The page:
While this blog is usually the preserve of the post-match press conference and the anger, derision and sycophancy that entails, this week we start with some entertainment before the mixed zone feeding frenzy.
Jurgen Klopp’s attempt to deliver a different style of bear hug to each one of his Liverpool players leaving the field at Stamford Bridge told you all you needed to know. We didn’t need him to sit in a room with the Daily Telegraph asking how he felt after the win – we knew. He was buzzing. Even the most demure, straight-laced of players can’t resist a childish grin when caught in an affectionate Klopp headlock on the way to the tunnel and that is what we got; plenty of joy.
Maybe this is how we should replace all post-match press conferences in future? Sack off the microphones and get the managers to display their feelings and thoughts on the game through the medium of some sort of warped game of charades out on the pitch. There would however be obvious casualties. Wenger would completely miss all of his players at the final whistle, claiming simply that he ‘did not see’ them.
Tony Pulis, complete with baseball cap and foaming mouth would, no doubt, be pulled over by the stewards as a pitch invader and banned from the stadium for life. Meanwhile, Eddie Howe would probably invoke the stadium announcer to appeal for the parents of a young blonde boy to collect him from the players’ reception.
Probably best we stick with the press conferences, eh?
One man who certainly wasn’t dishing out any bear hugs this weekend was Jose Mourinho. Felled by Watford and his former adversary in Serie A, Walter Mazzarri, the Man Utd manager turned on his players once more. Referring to when he took the job, Mourinho stated, “I knew I had a task. It is tactical but also mental.” No doubt the second reference in a week to the mental fragility of the squad he has inherited. This wasn’t the only issue he harped back to either, on Sunday. The Portuguese again blamed the officials, bemoaning the fact that it was the same bad fortune that befell him the weekend before against City. But it is more what Mourinho isn’t saying at the moment that is telling.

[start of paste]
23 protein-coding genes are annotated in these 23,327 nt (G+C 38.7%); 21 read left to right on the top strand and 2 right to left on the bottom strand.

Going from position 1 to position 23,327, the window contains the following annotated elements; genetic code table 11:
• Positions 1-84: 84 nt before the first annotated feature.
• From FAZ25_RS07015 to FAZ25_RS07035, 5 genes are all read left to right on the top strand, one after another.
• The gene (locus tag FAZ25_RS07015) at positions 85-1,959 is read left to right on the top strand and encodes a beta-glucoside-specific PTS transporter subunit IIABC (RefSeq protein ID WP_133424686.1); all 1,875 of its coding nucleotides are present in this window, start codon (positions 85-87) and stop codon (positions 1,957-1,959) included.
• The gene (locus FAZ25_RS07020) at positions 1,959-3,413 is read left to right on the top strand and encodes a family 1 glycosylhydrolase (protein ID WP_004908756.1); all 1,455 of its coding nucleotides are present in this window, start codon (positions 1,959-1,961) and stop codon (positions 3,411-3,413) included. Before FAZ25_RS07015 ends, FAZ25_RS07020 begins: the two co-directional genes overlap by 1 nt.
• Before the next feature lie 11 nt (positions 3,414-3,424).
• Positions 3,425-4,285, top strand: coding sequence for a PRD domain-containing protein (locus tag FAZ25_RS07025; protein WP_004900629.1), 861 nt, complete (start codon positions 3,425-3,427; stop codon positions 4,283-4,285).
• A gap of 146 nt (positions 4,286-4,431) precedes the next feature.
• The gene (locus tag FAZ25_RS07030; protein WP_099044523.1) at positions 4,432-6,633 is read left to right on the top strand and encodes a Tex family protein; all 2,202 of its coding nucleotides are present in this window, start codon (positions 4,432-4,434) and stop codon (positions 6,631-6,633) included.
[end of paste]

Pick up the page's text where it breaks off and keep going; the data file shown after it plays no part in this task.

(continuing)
As Doddsy raised on our latest podcast, Mourinho seems to have lost the granite edge that simply would not allow his team to lose three games on the spin. His pre-match spiel about former foe Mazzari, was conciliatory and tame. The build up to the Manchester derby similar. Whether it is the behavioural expectations that the Old Trafford hierarchy seem to have laid down as a condition for his appointment, or the scars from his implosion at Chelsea, Mourinho seems a touch more passive. If he is to turn his team into title challengers once more, he will need to get that edge back.
Talking of getting the edge back, Tony Pulis will have been relieved by his West Brom team’s 4-2 drubbing of hapless visitors, West Ham. In fact, delirium had clearly set in by the time the league’s most recognisable baseball cap model faced the media. Pulis was clearly convinced that his team had deserved more from the performance the week before against Bournemouth and, despite having scored no goals and registering just the two shots on target in that game, felt it was a mirror image of the way his team played against West Ham.
“We’re pleased the ball has gone in the back of the net but we’ve done nothing different – other than the ball has gone in the back of the net.”
Nothing different, then. Apart from scoring the four goals eh, Tony? I hadn’t realised that hitting a team for four had grown so tiresome for the Baggies fans who are obviously spoilt with free-flowing football week in, week out. More confusing than Pulis’ post match comments though is that West Brom are tenth. That’s what playing four centre backs gets you.